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Evidence-Based Reviews


Does your patient have a psychiatric illness or nonverbal learning disorder?

Clinical clues help differentiate overlapping symptoms and syndromes

Vol. 10, No. 05 / May 2011
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Patients who present with impairment in academic, cognitive, social, and vocational functioning might be struggling with an unrecognized learning disorder. Ten percent of the US population has some form of learning disability, and up to 40% of those with learning disorders may meet diagnostic criteria for a psychiatric disorder.1,2 Some learning disorders affect a person’s ability to read, write, or do math, whereas less-recognized nonverbal learning disorder (NLD) impacts the social and emotional functioning of children, adolescents, and adults. Common features of NLD include:

  • deficits in nonlinguistic information processing
  • speech prosody deficits
  • difficulty reading facial expressions
  • associated impairment in interpersonal functioning.

The severity of these deficits varies among individuals with NLD. Patients may experience chronic low self-esteem, anxiety, and mood symptoms because of their limited ability to express their feelings within an appropriate social context. NLD may be first misdiagnosed as attention-deficit/hyperactivity disorder (ADHD), bipolar disorder (BD), or Asperger’s disorder.

In this article we review the underlying neurophysiology of NLD and present a clinical approach to these patients, including the differential diagnosis and factors that will allow clinicians to distinguish NLD from psychiatric conditions with symptomatic and syndromic overlap. We also describe treatment for patients with NLD.

The learning process

Learning is a cognitive process of acquiring and processing information and experiences from the environment that allows us to acquire knowledge, skills, and social abilities. When we learn how to relate to others, we undergo neurophysiologic changes that subsequently influence behavior and the way we understand our environment. Deficits in learning processes or the ability to acquire relational skills result in impaired affect regulation in regard to others and may lead to low self-esteem, depression, anxiety, interpersonal conflict, and anger toward others. Learning influences a person’s ability to navigate social relationships and perform academically and occupationally.

The impact of learning deficits may be magnified in adulthood after an individual has suffered years of in-securities and poor self-esteem. Adults with learning disabilities often seek psychiatric treatment as a result of their disappointment about difficulties in relationships and work. NLD may coexist with or mimic other neuropsychiatric disorders. For example, problematic behavior within a family or at the workplace is a common reason for referral to a psychiatrist. These behaviors may be influenced by a patient’s NLD symptoms, which can complicate diagnosis and treatment.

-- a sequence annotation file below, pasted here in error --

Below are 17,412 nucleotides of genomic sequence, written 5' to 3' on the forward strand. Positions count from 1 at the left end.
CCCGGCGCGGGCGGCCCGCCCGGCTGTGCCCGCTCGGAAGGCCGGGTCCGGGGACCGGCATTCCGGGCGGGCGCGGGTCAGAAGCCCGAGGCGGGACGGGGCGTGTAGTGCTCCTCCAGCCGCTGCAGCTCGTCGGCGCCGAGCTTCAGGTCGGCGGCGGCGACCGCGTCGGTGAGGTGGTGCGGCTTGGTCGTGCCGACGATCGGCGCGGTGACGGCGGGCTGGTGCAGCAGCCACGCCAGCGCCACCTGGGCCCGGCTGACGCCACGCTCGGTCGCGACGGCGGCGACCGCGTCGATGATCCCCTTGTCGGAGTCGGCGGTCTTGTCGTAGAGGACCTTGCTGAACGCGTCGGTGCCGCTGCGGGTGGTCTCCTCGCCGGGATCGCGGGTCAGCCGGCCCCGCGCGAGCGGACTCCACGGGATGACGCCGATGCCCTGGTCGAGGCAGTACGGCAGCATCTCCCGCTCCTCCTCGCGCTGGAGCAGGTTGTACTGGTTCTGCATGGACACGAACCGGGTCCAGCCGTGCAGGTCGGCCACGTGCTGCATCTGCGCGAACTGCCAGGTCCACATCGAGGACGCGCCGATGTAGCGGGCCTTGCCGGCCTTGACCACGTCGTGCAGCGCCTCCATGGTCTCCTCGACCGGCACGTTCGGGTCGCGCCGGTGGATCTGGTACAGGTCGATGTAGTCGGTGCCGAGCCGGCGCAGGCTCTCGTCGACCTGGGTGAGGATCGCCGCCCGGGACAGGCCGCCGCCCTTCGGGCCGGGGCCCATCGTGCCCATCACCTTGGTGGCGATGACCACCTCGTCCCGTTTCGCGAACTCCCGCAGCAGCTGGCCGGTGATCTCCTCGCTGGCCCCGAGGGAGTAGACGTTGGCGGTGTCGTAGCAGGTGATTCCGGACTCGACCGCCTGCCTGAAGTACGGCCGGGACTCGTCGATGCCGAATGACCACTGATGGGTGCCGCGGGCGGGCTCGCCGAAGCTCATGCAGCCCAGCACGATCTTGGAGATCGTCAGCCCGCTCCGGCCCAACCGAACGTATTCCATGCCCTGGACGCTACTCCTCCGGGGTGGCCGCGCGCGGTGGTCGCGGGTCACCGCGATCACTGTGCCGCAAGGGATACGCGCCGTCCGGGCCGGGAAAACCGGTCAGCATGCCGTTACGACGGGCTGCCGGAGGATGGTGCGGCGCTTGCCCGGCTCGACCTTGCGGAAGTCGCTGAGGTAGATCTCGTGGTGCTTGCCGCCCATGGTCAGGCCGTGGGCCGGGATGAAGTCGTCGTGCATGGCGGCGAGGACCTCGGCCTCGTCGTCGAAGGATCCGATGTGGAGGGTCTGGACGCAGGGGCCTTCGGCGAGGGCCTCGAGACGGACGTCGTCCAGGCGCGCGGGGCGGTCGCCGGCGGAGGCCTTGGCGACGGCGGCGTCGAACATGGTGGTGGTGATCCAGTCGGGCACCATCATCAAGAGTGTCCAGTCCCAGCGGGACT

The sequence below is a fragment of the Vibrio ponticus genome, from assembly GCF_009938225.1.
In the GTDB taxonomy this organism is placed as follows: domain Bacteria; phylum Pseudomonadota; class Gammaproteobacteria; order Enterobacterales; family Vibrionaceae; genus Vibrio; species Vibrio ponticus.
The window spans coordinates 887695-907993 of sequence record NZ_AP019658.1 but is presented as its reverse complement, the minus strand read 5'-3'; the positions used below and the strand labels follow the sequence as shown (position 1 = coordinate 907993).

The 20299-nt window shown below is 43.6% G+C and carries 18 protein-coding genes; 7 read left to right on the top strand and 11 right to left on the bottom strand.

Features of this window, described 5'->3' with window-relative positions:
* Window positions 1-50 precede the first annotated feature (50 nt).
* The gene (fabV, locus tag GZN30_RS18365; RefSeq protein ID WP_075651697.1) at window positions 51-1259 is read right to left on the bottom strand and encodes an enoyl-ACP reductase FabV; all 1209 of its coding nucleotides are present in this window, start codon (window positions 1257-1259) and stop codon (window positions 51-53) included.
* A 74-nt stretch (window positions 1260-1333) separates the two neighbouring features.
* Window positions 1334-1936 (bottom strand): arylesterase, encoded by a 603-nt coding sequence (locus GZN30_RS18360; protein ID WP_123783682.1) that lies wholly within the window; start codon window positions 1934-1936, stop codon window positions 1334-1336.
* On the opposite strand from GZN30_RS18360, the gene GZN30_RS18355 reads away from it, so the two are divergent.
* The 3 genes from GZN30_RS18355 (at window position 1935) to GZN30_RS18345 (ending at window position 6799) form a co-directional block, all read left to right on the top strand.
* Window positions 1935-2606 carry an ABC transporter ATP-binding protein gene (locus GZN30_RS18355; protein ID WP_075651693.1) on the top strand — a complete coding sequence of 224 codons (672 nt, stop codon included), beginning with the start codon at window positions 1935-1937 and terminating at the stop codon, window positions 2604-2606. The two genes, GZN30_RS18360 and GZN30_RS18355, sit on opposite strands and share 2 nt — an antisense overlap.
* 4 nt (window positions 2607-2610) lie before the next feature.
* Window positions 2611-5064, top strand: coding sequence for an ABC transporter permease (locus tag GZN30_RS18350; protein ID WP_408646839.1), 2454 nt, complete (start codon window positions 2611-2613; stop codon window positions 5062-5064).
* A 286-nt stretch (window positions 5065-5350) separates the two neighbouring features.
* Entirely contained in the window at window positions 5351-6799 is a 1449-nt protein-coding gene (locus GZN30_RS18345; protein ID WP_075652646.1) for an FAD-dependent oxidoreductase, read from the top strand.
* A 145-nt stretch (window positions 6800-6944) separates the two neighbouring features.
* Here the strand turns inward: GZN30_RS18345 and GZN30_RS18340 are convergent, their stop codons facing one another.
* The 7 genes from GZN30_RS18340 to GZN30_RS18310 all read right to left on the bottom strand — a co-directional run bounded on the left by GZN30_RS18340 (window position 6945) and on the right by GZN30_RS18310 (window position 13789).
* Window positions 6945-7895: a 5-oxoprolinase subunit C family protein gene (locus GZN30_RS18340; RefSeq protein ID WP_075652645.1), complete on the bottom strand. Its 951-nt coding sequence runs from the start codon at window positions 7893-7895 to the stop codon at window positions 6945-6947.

Persons with NLD are at increased risk for depression because of failures in coping, loss of self-esteem, internalized psychopathology, and other social and emotional strains. In addition, individuals with NLD may experience multiple psychosocial impairments, including difficulty maintaining employment, achieving goals, and maintaining relationships.3

A variable presentation

NLD has been associated with right hemispheric dysfunction.3 For a description of the neurophysiology of NLD, see this article at CurrentPsychiatry.com. In childhood, NLD may present as deficits in:

  • processing nonlinguistic information
  • expressing or comprehending nonverbal components of language such as pitch, volume, or rate of speech (aprosodia)
  • reading facial expressions
  • social or emotional functioning, such as difficulty understanding social situations, violations of personal space, or difficulty learning from past emotional experiences.4

The extent of these deficits varies among patients. As children, patients with NLD often show strengths in rote verbal memory, spoken language mechanics or form, and word reading. These children may be hyperverbal and use language at a level higher than expected for their age group, which may mask some learning difficulties and delay diagnosis.

Throughout life, NLD manifests as difficulty interacting with peers. Children with NLD may have difficulty playing with others and making friends and as result may feel socially isolated. Without the critical skills of social reciprocity or understanding social context, NLD patients often have many superficial friendships but lack deep relationships.4,5

Patients with NLD may rely on their verbal skills for relating socially and relieving anxiety and tend to withdraw from social situations as they become aware of their deficits.